Beyond the character written for him, though, Ledger’s performance is where the real money’s at. joker’s face, the way he talks, the way he moves, it keeps you from ever knowing just what’s going on inside him. At times, you think he must be insane, he most be acting on impulse, he must be suicidal, but only moments later, you think he must have planned that, he must be a genius. you really don’t know what he is – he’s an enigma! He can tell you that he’s going to do one thing, and when you fully expect it to happen, he does something else as if it should have been obvious that it would happen – his poker face is so perfect that you don’t even believe he’s bluffing but he is always a step ahead of YOU. What’s more, he has a lot of ticks – he constantly licks his lips or pushes back his hair or moves his shoulder an odd way, says something that sounds sarcastic when he’s dead serious or vice-versa, and keeps you on your toes. When he threatens to cut someone’s mouth open, he always tells the story of the way his cheeks became cut – the first time he does it, you think this is the childhood trauma that made him act like this, but the second time he tells a COMPLETELY DIFFERENT STORY, and you realize HE’S JUST FUCKING WITH YOU! He’s always fucking with you and for that, he easily claims the spot as my favorite villain ever.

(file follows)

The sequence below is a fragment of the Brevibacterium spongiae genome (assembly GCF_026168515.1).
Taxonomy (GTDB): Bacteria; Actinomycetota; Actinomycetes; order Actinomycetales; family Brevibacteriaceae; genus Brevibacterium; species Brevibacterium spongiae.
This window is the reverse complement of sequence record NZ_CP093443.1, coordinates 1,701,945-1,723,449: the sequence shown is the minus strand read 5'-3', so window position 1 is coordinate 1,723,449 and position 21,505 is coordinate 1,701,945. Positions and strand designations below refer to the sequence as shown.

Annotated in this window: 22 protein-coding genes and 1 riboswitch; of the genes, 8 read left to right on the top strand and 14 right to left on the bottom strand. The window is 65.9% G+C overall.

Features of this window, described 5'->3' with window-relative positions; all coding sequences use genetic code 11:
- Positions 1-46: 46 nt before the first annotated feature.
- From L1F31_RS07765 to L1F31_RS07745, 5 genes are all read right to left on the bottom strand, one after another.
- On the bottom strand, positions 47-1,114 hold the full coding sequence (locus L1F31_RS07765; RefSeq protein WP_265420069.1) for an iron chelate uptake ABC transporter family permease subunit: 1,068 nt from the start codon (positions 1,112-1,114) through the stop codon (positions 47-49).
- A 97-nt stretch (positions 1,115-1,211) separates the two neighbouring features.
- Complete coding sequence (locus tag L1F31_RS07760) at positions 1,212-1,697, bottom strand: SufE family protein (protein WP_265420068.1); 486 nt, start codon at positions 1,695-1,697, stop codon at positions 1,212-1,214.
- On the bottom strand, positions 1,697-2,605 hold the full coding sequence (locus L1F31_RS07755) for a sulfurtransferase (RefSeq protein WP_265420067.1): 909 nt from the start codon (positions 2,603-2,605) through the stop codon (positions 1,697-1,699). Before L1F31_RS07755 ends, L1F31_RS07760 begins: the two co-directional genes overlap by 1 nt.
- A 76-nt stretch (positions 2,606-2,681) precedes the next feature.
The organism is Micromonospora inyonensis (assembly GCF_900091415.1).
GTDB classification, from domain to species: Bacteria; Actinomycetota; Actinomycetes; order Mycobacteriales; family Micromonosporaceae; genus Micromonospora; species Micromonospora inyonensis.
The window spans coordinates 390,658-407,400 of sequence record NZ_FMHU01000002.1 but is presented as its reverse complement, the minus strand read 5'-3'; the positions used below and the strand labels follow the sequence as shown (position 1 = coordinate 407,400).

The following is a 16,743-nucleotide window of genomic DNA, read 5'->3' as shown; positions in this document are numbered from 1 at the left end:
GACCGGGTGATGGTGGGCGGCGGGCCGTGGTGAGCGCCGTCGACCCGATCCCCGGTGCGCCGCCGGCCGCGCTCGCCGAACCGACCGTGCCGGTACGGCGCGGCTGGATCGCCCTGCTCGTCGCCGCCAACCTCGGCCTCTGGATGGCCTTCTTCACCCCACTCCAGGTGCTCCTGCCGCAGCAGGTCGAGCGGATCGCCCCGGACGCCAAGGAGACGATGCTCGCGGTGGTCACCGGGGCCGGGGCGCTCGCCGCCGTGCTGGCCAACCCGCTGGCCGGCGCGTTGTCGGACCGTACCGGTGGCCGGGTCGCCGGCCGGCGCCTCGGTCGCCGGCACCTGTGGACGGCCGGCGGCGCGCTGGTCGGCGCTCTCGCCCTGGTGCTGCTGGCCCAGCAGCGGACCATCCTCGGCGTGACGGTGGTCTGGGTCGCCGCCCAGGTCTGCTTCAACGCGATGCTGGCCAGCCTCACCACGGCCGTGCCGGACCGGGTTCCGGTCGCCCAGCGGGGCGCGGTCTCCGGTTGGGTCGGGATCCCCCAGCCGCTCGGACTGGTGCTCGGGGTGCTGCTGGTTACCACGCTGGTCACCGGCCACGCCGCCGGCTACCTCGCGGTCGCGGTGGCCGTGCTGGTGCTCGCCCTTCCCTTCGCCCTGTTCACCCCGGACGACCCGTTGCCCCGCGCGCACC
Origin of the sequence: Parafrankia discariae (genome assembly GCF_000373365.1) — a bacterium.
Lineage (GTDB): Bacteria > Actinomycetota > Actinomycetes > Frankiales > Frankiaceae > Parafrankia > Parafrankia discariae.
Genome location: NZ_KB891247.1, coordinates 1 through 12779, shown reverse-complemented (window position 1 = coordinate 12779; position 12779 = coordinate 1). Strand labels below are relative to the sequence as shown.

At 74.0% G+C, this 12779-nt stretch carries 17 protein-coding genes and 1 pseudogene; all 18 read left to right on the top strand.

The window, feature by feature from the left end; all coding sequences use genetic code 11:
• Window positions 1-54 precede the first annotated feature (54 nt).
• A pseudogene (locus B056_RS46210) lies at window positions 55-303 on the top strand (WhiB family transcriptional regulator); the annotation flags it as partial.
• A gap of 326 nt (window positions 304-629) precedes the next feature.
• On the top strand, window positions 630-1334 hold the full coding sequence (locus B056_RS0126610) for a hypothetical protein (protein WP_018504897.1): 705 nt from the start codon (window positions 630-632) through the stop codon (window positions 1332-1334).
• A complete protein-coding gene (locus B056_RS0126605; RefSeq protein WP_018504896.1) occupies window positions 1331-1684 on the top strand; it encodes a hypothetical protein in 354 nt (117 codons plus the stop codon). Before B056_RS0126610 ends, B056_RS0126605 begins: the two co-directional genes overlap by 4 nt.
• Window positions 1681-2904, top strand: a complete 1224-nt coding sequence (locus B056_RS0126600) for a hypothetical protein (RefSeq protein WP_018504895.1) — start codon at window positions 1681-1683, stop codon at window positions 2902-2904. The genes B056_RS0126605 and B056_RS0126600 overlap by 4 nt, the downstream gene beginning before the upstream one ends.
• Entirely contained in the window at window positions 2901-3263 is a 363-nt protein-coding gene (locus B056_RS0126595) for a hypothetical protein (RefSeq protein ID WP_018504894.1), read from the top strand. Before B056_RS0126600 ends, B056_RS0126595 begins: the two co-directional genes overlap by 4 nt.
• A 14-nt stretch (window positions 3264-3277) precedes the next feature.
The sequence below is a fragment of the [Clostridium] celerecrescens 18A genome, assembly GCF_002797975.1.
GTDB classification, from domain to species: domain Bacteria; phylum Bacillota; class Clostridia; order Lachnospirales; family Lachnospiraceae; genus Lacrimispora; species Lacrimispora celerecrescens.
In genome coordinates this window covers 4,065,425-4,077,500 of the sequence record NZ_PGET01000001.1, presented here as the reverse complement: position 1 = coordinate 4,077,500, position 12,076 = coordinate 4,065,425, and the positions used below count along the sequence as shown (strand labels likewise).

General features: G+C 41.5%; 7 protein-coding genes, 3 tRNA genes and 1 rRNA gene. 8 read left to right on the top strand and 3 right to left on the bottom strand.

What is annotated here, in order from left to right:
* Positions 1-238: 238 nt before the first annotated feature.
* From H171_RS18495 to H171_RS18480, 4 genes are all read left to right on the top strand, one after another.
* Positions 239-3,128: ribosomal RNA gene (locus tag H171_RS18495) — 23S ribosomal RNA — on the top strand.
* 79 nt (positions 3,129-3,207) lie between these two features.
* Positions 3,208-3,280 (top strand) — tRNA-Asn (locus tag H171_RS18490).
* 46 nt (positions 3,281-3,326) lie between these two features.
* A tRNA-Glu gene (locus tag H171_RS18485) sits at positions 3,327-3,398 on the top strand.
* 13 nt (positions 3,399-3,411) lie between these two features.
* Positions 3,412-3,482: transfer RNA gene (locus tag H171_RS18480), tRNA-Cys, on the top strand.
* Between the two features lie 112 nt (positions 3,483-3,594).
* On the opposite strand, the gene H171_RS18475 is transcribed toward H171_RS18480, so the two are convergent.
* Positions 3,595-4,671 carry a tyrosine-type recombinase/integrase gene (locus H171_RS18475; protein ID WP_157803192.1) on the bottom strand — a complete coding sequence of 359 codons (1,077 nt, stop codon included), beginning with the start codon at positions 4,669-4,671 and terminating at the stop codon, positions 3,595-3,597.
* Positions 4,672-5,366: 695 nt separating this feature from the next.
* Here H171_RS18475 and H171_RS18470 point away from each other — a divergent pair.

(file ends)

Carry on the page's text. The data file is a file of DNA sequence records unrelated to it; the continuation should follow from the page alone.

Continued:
Overall, the only thing I didn’t like about this movie was the Hollywood feel to it. While it’s stylish, dark, and brilliant, it still has that ‘Hollywood Blockbuster’ feel pervading, and I’ve never liked that about this kinf of movie. I suppose, in that waym it really is the epitome of a summer blockbuster, which unfortunately makes a fan of Asian styles and storytelling such as myself a little disjointed, and for that reason alone, I can’t call it one of my alltime favorites, however it definitely makes the high lists for Ledger’s un-fucking-believable performance alone, a performance I won’t soon forget.